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The Lululemon storefont will be familiar to many, but its battle with counterfeiters is focused on sales conducted through websites. (Fred Lum/The Globe and Mail)
The Lululemon storefont will be familiar to many, but its battle with counterfeiters is focused on sales conducted through websites. (Fred Lum/The Globe and Mail)

Lululemon seeks a leg up on knockoffs Add to ...

Lululemon Athletica Inc. has filed a lawsuit in a U.S. federal court in Illinois targeting a sealed list of unidentified defendants that it says are China-based knockoff artists selling fake versions of its ubiquitous yoga pants and other merchandise online.

The Vancouver-based clothing maker said in a court filing dated July 17 that the defendants create websites “by the hundreds” and “design them to appear to be selling genuine Lululemon products, while actually selling counterfeit Lululemon products to unknowing consumers.”

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The lawsuit is the latest move by a major retailer against the murky multibillion-dollar world of counterfeit merchandise, which is increasingly fuelled by the global reach of online commerce. Luxury brands, including Canadian parka-maker Canada Goose, are often targeted by counterfeiters, who experts say have moved their business away from storefronts in sketchy neighbourhoods and instead sell on networks of thousands of websites.

A spokeswoman for Lululemon – which is also facing its own problems as legitimate competitors increasingly move into similar yoga-themed athletic gear – declined to comment on the lawsuit.

In its court complaint filed in the U.S. District Court for the Northern District of Illinois, Eastern Division, Lululemon says websites selling all manner of counterfeit goods are estimated to generate more than $135-billion (U.S.) a year in sales.

The company, which has annual revenue of $1.4-billion, says the online stores it alleges are producing fake Lululemon goods accept payment via PayPal, credit card or Western Union, and ship their goods by mail in small quantities in order to avoid attention from border officials.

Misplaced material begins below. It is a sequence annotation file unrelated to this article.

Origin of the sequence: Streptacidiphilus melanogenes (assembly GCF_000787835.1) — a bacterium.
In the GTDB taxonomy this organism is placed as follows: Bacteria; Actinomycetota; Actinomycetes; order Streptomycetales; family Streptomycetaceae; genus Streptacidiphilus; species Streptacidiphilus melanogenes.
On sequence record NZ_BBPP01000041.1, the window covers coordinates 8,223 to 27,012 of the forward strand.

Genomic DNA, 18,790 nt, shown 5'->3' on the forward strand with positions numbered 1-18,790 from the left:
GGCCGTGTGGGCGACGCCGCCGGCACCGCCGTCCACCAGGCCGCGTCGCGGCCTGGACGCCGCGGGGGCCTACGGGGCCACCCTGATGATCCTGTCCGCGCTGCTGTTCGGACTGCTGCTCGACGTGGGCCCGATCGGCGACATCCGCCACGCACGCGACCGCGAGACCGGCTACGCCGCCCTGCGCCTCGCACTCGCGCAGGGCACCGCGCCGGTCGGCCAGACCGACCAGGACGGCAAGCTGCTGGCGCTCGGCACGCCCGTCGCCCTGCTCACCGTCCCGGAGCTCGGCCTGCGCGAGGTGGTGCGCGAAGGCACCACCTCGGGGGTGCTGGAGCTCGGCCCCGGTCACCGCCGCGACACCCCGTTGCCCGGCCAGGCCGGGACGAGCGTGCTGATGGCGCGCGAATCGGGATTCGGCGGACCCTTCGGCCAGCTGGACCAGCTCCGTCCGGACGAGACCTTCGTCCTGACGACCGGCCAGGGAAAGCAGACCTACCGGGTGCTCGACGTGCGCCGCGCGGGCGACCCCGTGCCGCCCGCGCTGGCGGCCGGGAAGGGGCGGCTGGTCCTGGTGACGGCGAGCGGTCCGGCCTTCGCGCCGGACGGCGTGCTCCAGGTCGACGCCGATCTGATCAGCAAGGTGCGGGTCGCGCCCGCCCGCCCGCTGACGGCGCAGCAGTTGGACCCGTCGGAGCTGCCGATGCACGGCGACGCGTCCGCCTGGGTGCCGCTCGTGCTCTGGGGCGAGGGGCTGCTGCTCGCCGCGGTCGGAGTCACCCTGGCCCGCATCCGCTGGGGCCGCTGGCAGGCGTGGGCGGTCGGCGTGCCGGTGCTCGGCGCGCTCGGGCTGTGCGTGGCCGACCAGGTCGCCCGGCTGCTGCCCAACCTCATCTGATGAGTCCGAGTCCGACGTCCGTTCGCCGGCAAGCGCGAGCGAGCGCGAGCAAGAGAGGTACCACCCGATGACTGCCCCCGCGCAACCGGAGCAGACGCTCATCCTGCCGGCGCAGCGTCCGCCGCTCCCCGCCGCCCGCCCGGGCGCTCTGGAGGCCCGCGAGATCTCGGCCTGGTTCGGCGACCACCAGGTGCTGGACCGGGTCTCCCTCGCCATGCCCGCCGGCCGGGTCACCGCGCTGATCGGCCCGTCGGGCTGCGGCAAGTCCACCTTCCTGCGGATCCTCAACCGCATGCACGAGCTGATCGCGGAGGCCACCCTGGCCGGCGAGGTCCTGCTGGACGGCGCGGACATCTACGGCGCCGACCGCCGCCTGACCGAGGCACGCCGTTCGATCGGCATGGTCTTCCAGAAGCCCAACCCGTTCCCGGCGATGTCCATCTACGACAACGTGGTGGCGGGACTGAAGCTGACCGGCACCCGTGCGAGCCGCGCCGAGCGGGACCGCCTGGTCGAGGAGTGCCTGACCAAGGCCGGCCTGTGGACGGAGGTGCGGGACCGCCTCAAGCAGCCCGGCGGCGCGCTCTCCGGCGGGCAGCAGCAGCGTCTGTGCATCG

According to Lululemon’s complaint, the brand’s “overwhelming success” has resulted in “significant counterfeiting,” prompting the company to launch a “worldwide anti-counterfeiting program” that investigates suspicious websites and has discovered hundreds selling fake Lululemon products. In this case, it says the defendants are “an interrelated group of counterfeiters” but their identities are virtually impossible to trace.

The lawsuit resembles a similar case Lululemon quietly launched last July in the U.S. District Court for the Southern District of New York that named a long list of “John Doe” defendants, but included possible names of Chinese individuals or businesses the clothing maker believed were behind a web of Lululemon counterfeit websites with addresses such as Lululemon-Shop.com, LululemonStore.com or CheapLululemon.com.

In that case, Lululemon secured a default judgment last November, after the defendants, served via a list of e-mail addresses, failed to show up to respond to the allegations. The court demanded $23.3-million from a list of nine defendants, and banned them from selling counterfeit goods or creating new businesses or websites to do so.

Online payment processors and service providers and shippers were also barred from dealing with the defendants. It is not known if any of the orders were complied with, or if Lululemon ever received any money, although legal experts say it is highly unlikely the company ever received a cent.

In the lawsuit filed in Illinois, Lululemon is demanding the legal maximum of $2-million for each infringement of its trademark. The company is also asking for online marketplaces, social media platforms such as Facebook and Internet search engines such as Google to block the defendants’ websites.

Toronto lawyer Lorne Lipkus, who specializes in acting for companies trying to crack down on counterfeit goods, said the focus for counterfeiters has increasingly moved from stocking shelves in stores with fake goods to simply selling online through networks of hard-to-trace websites.

“The Internet is on fire,” he said in an interview, adding that counterfeiters are increasingly using Facebook and Twitter to advertise. “It’s giving them the ability to access the marketplace in a much easier way than if you just have a sign on a store.”

And trying to chase the money through seizing accounts with U.S.-based PayPal or other online payment processors can also be difficult, he said, as counterfeiters are increasingly careful only to leave small amounts in their accounts at any given time.

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